this->pixels = new PixelColorBuffer((unsigned char *) texturebuffer); is there any reason why your PixelColorBuffer needs to be dynamically allocated? Why not have an actual PixelColorBuffer in your class/struct, instead of the overhead and mess of putting it on the free store?

First, teach a PixelColorBuffer how to be empty. Second, don't dynamically allocate it. Third, if you write a non-trivial constructor that allocates memory, you must write a destructor, a copy constructor and operator=. You can choose to disable the copy constructor and the operator= instead of writing them. (Google "rule of three C++")

Then whenever you update your texturebuffer, tell the PixelColorBuffer to point at a new source of pixels. This gets rid of the need to have a char** in PixelColorBuffer.

Ideally, store your texturebuffer in a managed buffer, like a std::vector instead of using new -- why manage memory when someone else can do it? This does away with a need to write a destructor (but you still need to disable = and copy construction).

share|improve this answer
    
Thank you for the advice. I never knew *& was a thing, so I still have a lot to learn. I'll look into c++ cats, I assume your referring to the dynamic/static sort I've seen? On your questions: PixelColorBuffer didn't need to be dynamic. There are destructors and operators on PixelColorBuffer- just left them out. I think I was overthinking with the double pointer- because a single one could work as well. I was under the impression that using a vector in this case would be slower than what I attempted? Again thank you, I feel I have learnt multiple things here. –  jett Nov 24 '12 at 4:58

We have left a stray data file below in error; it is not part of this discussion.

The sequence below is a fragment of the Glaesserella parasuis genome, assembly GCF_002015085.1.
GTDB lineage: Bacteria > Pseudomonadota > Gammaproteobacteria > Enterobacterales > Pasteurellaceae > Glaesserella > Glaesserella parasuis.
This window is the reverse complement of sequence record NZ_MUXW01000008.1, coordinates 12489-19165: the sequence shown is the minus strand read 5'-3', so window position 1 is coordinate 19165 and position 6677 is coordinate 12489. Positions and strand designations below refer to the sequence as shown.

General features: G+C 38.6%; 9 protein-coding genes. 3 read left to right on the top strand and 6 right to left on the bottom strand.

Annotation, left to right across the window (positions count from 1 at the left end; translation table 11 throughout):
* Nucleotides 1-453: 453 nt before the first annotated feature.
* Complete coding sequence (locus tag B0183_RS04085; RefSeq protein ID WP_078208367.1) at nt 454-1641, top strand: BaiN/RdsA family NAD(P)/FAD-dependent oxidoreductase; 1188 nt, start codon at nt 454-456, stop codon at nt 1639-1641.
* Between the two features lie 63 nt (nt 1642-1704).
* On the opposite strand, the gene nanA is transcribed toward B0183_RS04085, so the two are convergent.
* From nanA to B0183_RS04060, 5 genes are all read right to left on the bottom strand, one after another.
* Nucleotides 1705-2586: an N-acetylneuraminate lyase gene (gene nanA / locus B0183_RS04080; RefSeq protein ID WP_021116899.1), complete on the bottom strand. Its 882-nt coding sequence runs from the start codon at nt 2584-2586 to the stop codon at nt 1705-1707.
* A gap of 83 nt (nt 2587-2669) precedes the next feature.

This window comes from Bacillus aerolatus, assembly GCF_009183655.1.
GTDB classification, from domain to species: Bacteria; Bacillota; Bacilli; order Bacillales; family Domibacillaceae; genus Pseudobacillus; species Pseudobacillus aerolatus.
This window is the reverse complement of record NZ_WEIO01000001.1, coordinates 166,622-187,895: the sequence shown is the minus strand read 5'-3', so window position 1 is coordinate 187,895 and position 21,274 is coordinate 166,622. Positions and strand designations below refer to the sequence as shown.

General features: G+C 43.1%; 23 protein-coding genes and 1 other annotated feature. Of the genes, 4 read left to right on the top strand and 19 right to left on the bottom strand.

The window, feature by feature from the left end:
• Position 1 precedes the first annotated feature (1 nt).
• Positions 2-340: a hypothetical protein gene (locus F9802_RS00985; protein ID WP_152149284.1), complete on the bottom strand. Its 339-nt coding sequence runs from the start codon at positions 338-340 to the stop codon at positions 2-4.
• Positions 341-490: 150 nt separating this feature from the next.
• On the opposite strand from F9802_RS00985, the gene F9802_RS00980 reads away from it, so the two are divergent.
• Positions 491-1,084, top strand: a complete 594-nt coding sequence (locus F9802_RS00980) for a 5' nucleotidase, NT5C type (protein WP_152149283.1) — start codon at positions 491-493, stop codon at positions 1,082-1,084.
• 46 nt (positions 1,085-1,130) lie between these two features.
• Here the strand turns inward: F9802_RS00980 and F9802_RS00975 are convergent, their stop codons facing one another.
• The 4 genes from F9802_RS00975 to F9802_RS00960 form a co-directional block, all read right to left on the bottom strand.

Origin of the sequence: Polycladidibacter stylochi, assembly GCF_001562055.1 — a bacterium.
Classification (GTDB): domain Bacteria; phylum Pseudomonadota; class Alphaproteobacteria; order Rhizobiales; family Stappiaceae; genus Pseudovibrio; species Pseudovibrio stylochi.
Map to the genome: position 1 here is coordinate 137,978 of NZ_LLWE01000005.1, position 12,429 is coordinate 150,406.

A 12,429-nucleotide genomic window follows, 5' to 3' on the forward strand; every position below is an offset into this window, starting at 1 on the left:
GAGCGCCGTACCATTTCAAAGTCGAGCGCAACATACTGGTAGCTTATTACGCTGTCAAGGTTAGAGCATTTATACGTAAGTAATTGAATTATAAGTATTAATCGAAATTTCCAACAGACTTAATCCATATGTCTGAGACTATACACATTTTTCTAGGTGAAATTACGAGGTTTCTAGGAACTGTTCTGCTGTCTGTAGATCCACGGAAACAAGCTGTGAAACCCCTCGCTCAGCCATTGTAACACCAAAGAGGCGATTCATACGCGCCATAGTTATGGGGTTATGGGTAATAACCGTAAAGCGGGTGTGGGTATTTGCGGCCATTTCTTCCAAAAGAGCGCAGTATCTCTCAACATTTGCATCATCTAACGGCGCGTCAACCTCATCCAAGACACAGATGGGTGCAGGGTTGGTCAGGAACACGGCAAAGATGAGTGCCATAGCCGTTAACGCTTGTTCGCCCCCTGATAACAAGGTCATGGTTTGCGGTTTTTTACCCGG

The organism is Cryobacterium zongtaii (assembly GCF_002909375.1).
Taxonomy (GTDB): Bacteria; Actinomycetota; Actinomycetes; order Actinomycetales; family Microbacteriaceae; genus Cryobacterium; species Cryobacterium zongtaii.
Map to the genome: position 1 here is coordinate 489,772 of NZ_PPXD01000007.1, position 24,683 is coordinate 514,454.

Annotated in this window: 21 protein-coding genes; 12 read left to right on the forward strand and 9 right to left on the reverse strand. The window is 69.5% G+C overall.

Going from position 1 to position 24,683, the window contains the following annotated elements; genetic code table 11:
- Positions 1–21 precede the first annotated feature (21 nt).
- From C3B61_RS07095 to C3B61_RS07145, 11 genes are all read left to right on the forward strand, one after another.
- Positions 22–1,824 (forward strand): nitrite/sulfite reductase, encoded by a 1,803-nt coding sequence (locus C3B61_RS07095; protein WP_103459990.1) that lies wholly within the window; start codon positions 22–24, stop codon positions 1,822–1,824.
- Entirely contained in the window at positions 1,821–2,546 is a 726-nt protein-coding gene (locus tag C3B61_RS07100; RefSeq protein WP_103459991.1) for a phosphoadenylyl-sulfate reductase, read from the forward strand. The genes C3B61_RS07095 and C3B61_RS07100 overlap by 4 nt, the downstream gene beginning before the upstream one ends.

This is probably not the whole story, but two obvious problems:

PImage::PImage() {
    this->pixels = new PixelColorBuffer((unsigned char *) texturebuffer);
}

This line is invalid because texturebuffer is uninitialized there. (Reading from uninitialized variables causes undefined behavior).

PixelColorBuffer::PixelColorBuffer(unsigned char * b) {
    this->b = &b;
}

This line points this->b at b, which is a local variable (a parameter) in PixelColorBuffer::PixelColorBuffer. After the constructor returns, this->b is an invalid pointer.

share|improve this answer
1  
The Muse of Tragedy? –  Jonathan Leffler Nov 24 '12 at 4:34
    
I see, I was under the impression that it would work due to texturebuffer being declared. I think I now understand the scope of functions (in regards to pointers) as well. Thanks for the help, learnt a few things! –  jett Nov 24 '12 at 5:01